- 一般社団法人 日本生体医工学会
- 医用電子と生体工学 (ISSN:00213292)
- vol.39, no.1, pp.56-65, 2001 (Released:2011-10-14)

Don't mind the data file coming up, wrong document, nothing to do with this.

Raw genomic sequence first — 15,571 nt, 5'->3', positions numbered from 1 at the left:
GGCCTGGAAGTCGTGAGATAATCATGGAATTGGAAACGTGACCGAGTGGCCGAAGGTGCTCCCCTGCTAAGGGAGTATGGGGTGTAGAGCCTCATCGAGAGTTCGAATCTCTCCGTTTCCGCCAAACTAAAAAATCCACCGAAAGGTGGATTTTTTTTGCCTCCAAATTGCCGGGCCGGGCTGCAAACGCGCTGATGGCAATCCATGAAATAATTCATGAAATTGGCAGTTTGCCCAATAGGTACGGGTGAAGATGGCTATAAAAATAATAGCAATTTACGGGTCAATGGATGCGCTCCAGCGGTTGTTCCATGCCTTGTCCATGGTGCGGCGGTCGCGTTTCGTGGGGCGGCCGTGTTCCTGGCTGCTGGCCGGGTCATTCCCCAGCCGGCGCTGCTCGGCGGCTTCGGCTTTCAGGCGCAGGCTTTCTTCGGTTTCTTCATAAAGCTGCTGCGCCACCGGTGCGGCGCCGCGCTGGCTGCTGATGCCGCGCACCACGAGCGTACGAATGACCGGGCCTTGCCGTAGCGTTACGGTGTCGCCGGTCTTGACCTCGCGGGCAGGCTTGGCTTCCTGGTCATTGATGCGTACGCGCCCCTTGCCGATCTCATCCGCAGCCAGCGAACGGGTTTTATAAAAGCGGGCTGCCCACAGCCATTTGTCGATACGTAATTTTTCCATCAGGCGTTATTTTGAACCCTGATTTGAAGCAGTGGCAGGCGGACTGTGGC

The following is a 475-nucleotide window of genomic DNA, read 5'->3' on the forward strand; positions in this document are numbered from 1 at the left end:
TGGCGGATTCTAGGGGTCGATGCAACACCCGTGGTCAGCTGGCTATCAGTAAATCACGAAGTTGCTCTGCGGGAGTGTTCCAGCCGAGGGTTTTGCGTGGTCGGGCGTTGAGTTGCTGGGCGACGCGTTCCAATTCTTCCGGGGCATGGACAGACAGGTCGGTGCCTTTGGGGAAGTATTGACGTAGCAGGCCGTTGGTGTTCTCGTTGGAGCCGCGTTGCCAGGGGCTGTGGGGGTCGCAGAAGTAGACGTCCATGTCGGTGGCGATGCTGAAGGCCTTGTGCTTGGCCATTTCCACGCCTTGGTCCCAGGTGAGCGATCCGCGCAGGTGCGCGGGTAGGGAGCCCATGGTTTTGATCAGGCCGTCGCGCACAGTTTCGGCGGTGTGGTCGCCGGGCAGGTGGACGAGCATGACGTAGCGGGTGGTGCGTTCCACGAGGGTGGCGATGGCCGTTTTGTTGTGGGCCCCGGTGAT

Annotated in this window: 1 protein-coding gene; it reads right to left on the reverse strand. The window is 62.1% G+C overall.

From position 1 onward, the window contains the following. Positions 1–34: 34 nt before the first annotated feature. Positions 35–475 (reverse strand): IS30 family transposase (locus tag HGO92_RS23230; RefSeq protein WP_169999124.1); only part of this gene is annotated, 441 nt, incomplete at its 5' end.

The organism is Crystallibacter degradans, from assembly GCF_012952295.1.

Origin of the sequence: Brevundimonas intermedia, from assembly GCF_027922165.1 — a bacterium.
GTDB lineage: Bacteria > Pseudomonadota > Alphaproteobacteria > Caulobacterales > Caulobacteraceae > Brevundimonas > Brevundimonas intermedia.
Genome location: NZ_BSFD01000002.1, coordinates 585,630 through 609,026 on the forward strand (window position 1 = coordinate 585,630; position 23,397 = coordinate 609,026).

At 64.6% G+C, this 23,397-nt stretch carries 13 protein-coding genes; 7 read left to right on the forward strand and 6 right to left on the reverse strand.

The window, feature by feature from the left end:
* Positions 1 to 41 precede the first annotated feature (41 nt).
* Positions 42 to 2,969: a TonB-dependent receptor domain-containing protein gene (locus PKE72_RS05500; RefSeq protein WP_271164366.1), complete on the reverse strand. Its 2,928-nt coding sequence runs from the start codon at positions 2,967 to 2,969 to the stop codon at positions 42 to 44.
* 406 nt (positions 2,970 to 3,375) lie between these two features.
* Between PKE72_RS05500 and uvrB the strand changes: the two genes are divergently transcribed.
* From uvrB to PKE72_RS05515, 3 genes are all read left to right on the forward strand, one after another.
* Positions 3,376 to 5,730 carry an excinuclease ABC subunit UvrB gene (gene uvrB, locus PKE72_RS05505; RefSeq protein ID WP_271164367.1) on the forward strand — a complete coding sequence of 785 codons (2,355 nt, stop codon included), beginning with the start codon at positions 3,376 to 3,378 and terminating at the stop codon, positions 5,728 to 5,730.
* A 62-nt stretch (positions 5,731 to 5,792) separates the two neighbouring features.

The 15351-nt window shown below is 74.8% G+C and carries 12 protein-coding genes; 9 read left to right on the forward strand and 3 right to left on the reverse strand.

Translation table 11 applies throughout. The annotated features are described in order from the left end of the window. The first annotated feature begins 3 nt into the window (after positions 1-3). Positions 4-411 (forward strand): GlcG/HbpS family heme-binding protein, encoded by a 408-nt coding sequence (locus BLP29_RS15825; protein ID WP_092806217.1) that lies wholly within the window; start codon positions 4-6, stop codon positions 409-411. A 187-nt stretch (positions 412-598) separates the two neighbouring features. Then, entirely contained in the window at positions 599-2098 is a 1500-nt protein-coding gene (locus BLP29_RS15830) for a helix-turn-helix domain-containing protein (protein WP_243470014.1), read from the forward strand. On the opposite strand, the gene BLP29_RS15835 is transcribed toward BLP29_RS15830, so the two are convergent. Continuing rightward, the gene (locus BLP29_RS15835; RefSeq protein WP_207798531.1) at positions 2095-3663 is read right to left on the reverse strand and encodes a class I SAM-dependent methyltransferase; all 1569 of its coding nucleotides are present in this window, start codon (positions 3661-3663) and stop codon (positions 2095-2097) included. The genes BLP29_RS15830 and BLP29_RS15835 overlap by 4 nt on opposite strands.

Gender identity disorder (GID) is a condition in which sex differs from gender identity. The basic methodology used to diagnose such a disorder involves examination by more than one psychiatrist. It is necessary to develop objective, quantitative criteria for diagnostics in order to improve the credibility of diagnosis, and to aid in decisions as to whether a patient is eligible for sex reassignment surgery. It has long been believed that there are sex-related differences in the shape and size of the corpus callosum (which interconnects the two cerebral hemispheres), and that these differences could form the basis of an objective, quantitative diagnostic technique. Unfortunately, there are, as yet, no established methods. In this study, we used MRI to investigate sex-related differences in the corpus callosum. We described the callosal figures at the midsagittal plane, using Fourier descriptors and central moments to represent the shape. We found that females have stooping corpus callosum relative to males, at a significance level of 10-14. This suggests that sex-related differences in the corpus callosum may consist of differences in the callosal configurations in the cranium, rather than the shape and size of the corpus callosum. Furthermore, using statistical tests (a likelihood ratio test, Kruskal-Wallis test and Mann-Whitney test), we found that most of the GID subjects in our study (MTF, 4; FTM, 11) have a principal orientation of the corpus callosum that is closer to female than male in sex. This means that the callosal principal orientation may qualify as an objective, quantitative criterion for MTF diagnosis.